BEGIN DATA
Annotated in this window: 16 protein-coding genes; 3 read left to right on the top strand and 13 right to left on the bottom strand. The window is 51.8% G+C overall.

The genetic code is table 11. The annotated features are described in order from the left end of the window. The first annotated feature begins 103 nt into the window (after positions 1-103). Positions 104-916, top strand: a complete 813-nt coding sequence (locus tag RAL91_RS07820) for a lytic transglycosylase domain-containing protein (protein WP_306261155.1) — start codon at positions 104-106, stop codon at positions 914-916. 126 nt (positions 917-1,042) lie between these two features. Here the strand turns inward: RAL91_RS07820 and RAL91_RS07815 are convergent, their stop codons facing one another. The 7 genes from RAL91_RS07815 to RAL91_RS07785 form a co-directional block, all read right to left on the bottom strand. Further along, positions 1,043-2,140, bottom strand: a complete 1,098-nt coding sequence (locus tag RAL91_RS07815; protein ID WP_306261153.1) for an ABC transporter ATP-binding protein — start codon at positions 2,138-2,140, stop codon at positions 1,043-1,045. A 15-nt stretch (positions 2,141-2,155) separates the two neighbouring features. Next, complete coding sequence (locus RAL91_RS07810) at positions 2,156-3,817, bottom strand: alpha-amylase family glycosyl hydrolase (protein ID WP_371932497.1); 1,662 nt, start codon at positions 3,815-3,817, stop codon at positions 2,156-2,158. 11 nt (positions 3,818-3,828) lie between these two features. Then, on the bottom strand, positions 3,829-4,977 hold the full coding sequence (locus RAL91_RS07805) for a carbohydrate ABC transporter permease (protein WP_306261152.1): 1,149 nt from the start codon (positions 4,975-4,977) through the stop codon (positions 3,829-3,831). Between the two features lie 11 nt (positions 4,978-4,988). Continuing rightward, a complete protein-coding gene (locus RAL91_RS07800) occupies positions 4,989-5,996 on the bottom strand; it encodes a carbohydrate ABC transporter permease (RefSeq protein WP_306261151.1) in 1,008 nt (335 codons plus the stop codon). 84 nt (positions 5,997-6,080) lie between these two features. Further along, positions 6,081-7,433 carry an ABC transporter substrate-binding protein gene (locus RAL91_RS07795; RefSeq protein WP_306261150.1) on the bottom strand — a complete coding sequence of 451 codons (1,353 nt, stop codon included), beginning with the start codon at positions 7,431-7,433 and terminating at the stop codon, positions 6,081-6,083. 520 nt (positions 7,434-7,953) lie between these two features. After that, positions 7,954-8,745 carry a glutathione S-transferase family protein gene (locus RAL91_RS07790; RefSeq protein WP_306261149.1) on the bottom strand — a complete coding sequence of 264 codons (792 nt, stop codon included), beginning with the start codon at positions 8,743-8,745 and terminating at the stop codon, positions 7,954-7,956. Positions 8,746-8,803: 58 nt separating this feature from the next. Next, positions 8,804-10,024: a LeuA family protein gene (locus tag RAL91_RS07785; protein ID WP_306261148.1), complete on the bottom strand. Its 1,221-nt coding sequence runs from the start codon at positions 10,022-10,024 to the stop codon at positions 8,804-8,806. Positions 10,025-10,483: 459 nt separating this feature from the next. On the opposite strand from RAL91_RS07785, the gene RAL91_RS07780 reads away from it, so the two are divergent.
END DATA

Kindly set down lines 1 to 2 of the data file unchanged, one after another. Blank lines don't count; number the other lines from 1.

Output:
Annotated in this window: 16 protein-coding genes; 3 read left to right on the top strand and 13 right to left on the bottom strand. The window is 51.8% G+C overall.

The genetic code is table 11. The annotated features are described in order from the left end of the window. The first annotated feature begins 103 nt into the window (after positions 1-103). Positions 104-916, top strand: a complete 813-nt coding sequence (locus tag RAL91_RS07820) for a lytic transglycosylase domain-containing protein (protein WP_306261155.1) — start codon at positions 104-106, stop codon at positions 914-916. 126 nt (positions 917-1,042) lie between these two features. Here the strand turns inward: RAL91_RS07820 and RAL91_RS07815 are convergent, their stop codons facing one another. The 7 genes from RAL91_RS07815 to RAL91_RS07785 form a co-directional block, all read right to left on the bottom strand. Further along, positions 1,043-2,140, bottom strand: a complete 1,098-nt coding sequence (locus tag RAL91_RS07815; protein ID WP_306261153.1) for an ABC transporter ATP-binding protein — start codon at positions 2,138-2,140, stop codon at positions 1,043-1,045. A 15-nt stretch (positions 2,141-2,155) separates the two neighbouring features. Next, complete coding sequence (locus RAL91_RS07810) at positions 2,156-3,817, bottom strand: alpha-amylase family glycosyl hydrolase (protein ID WP_371932497.1); 1,662 nt, start codon at positions 3,815-3,817, stop codon at positions 2,156-2,158. 11 nt (positions 3,818-3,828) lie between these two features. Then, on the bottom strand, positions 3,829-4,977 hold the full coding sequence (locus RAL91_RS07805) for a carbohydrate ABC transporter permease (protein WP_306261152.1): 1,149 nt from the start codon (positions 4,975-4,977) through the stop codon (positions 3,829-3,831). Between the two features lie 11 nt (positions 4,978-4,988). Continuing rightward, a complete protein-coding gene (locus RAL91_RS07800) occupies positions 4,989-5,996 on the bottom strand; it encodes a carbohydrate ABC transporter permease (RefSeq protein WP_306261151.1) in 1,008 nt (335 codons plus the stop codon). 84 nt (positions 5,997-6,080) lie between these two features. Further along, positions 6,081-7,433 carry an ABC transporter substrate-binding protein gene (locus RAL91_RS07795; RefSeq protein WP_306261150.1) on the bottom strand — a complete coding sequence of 451 codons (1,353 nt, stop codon included), beginning with the start codon at positions 7,431-7,433 and terminating at the stop codon, positions 6,081-6,083. 520 nt (positions 7,434-7,953) lie between these two features. After that, positions 7,954-8,745 carry a glutathione S-transferase family protein gene (locus RAL91_RS07790; RefSeq protein WP_306261149.1) on the bottom strand — a complete coding sequence of 264 codons (792 nt, stop codon included), beginning with the start codon at positions 8,743-8,745 and terminating at the stop codon, positions 7,954-7,956. Positions 8,746-8,803: 58 nt separating this feature from the next. Next, positions 8,804-10,024: a LeuA family protein gene (locus tag RAL91_RS07785; protein ID WP_306261148.1), complete on the bottom strand. Its 1,221-nt coding sequence runs from the start codon at positions 10,022-10,024 to the stop codon at positions 8,804-8,806. Positions 10,025-10,483: 459 nt separating this feature from the next. On the opposite strand from RAL91_RS07785, the gene RAL91_RS07780 reads away from it, so the two are divergent.